This year, the novel coronavirus has crept into and changed every aspect of our lives, including our fitness. In myriad ways – some surprising and some useful and potentially lasting – it changed how, why, and what we need from training.
At the beginning of the year, few of us expected a virus to change our world and our training. In January and February I wrote on topics that seemed urgent at the time, such as: B. Whether low-carb, ketogenic diets compromise athlete’s skeletal health; If fat-soled, maximalist running shoes could change our steps; and how to run a marathon – do you remember these? – Reconstruction of the arteries of first-time riders.
By the way, the answers according to the study are that avoiding carbohydrates for several weeks in endurance athletes can lead to early signs of deterioration in bone health. Runners wearing super-padded marshmallow shoes often hit the ground with greater force than when wearing thinner pairs. and a single marathon makes the arteries of new runners smoother and more biologically youthful.
However, concerns about shoe padding and racing subsided in March when the World Health Organization declared Covid-19 a pandemic and we suddenly had new concerns, including social distancing, masks, aerosol spread and bans.
The effects on our exercise routines appeared to be both immediate and stuttering. At the time, neither of us knew exactly how and whether to train under these new circumstances. Should we still be running, horse riding, and walking outside if our community had put restrictions on being at home? Did we have to wear a mask while exercising – and could we do so without feeling like we were suffocating? Were Communal Drinking Fountains Safe?
My first column on these and related topics appeared on March 19th. The experts I spoke to at the time firmly believed that we should try to stay physically active during the pandemic – but avoid shared drinking fountains. However, they also indicated that many questions about the virus, including how to exercise safely, remained unresolved.
After that, our experiences with – and the research about – Covid and exercise have snowed in. For example, a much-discussed April study showed that brisk walking and running can alter and accelerate the airflow around us and send expired breath particles further than if we were staying still. As a result, the study found, runners and hikers should maintain a social distance of 15 feet or more between themselves and others, more than twice the standard recommended distance of 6 feet at the time. (Subsequent research found that outdoor activities are generally safe, although experts still recommend staying as far apart as possible and wearing a mask.)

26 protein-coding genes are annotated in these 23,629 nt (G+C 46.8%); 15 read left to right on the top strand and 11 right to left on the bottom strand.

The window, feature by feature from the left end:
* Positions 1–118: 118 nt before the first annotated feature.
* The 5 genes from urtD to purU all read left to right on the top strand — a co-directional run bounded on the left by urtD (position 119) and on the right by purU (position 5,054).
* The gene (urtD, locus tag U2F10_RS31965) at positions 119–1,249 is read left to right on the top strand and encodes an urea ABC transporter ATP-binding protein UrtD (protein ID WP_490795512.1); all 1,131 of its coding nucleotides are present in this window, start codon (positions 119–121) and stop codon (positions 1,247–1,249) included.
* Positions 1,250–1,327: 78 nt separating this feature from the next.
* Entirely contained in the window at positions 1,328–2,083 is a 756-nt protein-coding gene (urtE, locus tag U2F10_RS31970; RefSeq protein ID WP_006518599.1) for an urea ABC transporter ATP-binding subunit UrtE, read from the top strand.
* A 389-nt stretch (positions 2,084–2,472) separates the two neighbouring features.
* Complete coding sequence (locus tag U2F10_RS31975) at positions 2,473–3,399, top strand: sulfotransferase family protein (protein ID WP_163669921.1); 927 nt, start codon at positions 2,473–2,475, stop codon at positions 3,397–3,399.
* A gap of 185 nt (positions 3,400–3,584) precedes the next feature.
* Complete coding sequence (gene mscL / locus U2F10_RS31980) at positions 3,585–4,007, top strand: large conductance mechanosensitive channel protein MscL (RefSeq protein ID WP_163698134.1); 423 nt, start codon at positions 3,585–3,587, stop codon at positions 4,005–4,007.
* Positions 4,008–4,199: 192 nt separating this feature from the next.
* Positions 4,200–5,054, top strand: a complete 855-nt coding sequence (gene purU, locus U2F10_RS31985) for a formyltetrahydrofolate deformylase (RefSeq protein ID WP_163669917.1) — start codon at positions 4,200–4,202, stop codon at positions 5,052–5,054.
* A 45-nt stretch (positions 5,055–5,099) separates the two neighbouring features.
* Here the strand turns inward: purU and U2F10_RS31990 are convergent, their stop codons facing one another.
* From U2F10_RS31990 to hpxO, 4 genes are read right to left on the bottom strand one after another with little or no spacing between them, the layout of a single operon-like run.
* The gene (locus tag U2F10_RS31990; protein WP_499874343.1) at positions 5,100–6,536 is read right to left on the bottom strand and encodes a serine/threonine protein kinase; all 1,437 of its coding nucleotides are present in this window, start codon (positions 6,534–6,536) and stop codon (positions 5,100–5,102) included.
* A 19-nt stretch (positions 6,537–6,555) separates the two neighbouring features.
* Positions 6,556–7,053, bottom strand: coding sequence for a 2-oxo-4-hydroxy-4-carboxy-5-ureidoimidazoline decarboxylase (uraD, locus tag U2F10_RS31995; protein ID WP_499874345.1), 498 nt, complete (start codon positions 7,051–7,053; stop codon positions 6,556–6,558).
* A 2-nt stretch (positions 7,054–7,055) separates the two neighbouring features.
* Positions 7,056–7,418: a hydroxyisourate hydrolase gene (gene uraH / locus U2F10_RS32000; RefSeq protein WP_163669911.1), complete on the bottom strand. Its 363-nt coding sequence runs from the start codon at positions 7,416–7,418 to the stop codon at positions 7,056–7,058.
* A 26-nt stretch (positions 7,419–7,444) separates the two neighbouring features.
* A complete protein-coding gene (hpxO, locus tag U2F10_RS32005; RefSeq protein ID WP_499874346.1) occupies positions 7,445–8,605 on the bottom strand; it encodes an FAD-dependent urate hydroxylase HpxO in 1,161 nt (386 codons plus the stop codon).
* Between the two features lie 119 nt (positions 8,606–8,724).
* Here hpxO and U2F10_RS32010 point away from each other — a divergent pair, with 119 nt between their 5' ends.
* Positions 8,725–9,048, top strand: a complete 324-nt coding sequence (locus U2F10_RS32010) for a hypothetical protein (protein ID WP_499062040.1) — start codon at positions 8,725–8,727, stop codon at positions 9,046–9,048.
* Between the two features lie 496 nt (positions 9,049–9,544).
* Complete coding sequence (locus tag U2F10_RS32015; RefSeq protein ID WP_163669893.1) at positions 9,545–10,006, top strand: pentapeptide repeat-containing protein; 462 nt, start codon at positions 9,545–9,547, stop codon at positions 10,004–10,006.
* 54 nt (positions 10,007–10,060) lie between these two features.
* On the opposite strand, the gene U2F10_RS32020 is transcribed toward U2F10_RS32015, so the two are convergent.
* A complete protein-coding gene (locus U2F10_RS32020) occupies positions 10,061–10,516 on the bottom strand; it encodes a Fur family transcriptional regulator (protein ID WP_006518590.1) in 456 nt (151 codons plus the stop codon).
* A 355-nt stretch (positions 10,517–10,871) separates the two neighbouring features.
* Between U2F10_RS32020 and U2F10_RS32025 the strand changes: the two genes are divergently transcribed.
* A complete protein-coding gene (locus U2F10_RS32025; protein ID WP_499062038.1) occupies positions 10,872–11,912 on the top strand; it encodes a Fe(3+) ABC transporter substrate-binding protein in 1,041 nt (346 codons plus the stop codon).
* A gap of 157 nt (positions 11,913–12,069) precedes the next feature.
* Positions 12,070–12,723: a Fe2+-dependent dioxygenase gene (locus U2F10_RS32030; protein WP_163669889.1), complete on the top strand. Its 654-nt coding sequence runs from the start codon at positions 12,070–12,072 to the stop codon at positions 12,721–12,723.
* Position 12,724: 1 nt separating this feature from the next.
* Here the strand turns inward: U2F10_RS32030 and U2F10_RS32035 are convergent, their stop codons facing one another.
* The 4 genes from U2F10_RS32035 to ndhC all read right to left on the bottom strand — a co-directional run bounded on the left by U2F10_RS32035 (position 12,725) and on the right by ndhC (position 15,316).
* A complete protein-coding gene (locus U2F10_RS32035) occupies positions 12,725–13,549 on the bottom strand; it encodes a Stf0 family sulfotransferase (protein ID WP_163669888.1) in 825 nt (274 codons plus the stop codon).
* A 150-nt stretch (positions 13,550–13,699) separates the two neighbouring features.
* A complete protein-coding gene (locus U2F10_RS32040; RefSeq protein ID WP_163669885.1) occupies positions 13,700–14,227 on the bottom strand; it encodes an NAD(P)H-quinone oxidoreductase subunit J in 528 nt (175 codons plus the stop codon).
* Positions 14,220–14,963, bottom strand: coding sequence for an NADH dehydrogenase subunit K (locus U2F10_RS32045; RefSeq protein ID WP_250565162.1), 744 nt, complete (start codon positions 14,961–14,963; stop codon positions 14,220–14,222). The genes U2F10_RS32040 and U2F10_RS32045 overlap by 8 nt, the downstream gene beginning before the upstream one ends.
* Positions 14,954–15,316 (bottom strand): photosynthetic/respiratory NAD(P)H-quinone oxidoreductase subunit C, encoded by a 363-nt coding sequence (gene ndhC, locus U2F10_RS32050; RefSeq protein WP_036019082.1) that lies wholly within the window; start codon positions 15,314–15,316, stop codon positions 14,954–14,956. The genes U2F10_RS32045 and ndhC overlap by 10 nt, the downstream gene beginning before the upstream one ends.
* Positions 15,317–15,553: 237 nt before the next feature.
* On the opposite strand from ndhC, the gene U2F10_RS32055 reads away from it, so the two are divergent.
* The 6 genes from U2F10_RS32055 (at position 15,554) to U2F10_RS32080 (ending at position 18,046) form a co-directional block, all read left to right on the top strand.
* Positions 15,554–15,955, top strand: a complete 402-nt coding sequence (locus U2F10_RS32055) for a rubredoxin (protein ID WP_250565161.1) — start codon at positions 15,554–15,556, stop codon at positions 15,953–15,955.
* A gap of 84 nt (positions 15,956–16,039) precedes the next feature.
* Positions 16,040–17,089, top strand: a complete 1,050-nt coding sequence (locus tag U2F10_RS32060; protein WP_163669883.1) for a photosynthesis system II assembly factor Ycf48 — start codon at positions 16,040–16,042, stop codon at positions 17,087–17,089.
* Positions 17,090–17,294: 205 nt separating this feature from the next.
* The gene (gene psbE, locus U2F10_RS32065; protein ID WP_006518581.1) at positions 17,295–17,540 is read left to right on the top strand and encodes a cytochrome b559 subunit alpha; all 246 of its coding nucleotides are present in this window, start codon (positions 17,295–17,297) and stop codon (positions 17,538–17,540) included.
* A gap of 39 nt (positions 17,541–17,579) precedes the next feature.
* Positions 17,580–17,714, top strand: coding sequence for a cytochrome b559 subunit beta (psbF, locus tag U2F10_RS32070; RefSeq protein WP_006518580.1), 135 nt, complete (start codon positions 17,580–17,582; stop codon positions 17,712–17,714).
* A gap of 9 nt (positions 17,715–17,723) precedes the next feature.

Another cautionary study I wrote about in June tracked 112 Covid infections in South Korea in Zumba classes in the spring. Some infected instructors introduced the virus to their students in cramped classrooms. Some students carried it home and infected dozens of their family members and friends. The quickest way to recover. But the history of the study was troubling. “If you work out in a gym, you are prone to infectious diseases,” one of the disease detectives told me.
Fortunately, other science about exercising was more encouraging in the Covid era. In two recent experiments with masked exercisers, the researchers found that face coverings had little effect on heart rate, breathing, or, after initial familiarization, the subjective feeling of difficulty in exercising. The movement felt the same whether the participants wore masks or not. (I use a cloth mask or neck seal on all of my hikes and runs.)
What is more surprising is that the pandemic has caused some people to exercise more, additional research has shown. An online survey of runners and other athletes in June found that most of these already active people said they were training more often now.
However, a separate British study provided more nuanced results. Using objective data from an activity tracking phone app, the authors found that many of the older app users got up and left more regularly after the pandemic began. But the majority of younger working-age adults, even if they used to be active, now sat most of the day.
Dec. 16, 2020, 5:59 p.m. ET
The long-term impact of Covid on how often and how we move is, of course, unexplained, and I suspect it will be the subject of significant research in the years to come. But as someone who writes about exercise, enjoys it, and hesitates with it, the most important lesson of this year for me was that fitness in all of its practical and powerful meanings has never been more important.
For example, in a useful study I wrote about in August, young college athletes – all extremely fit – produced more antibodies to a flu vaccine than other healthy but untrained young people, a result that keeps me training in anticipation of the Covid Vaccine.
More poetically, in a mouse study I covered in September, animals that ran were much better able to deal with unfamiliar problems and stress later than animals that had sat quietly in their cages.
And in my favorite study of the year, people who took “awe-inspiring walks,” intentionally seeking out and focusing on the little beauties and unexpected wonders along the way, felt rejuvenated and happier than unrepentant hikers afterward.
In other words, we can reliably find comfort and emotional – and physical – strength as we move through a world that remains beautiful and beckons. Happy, healthy vacation everyone.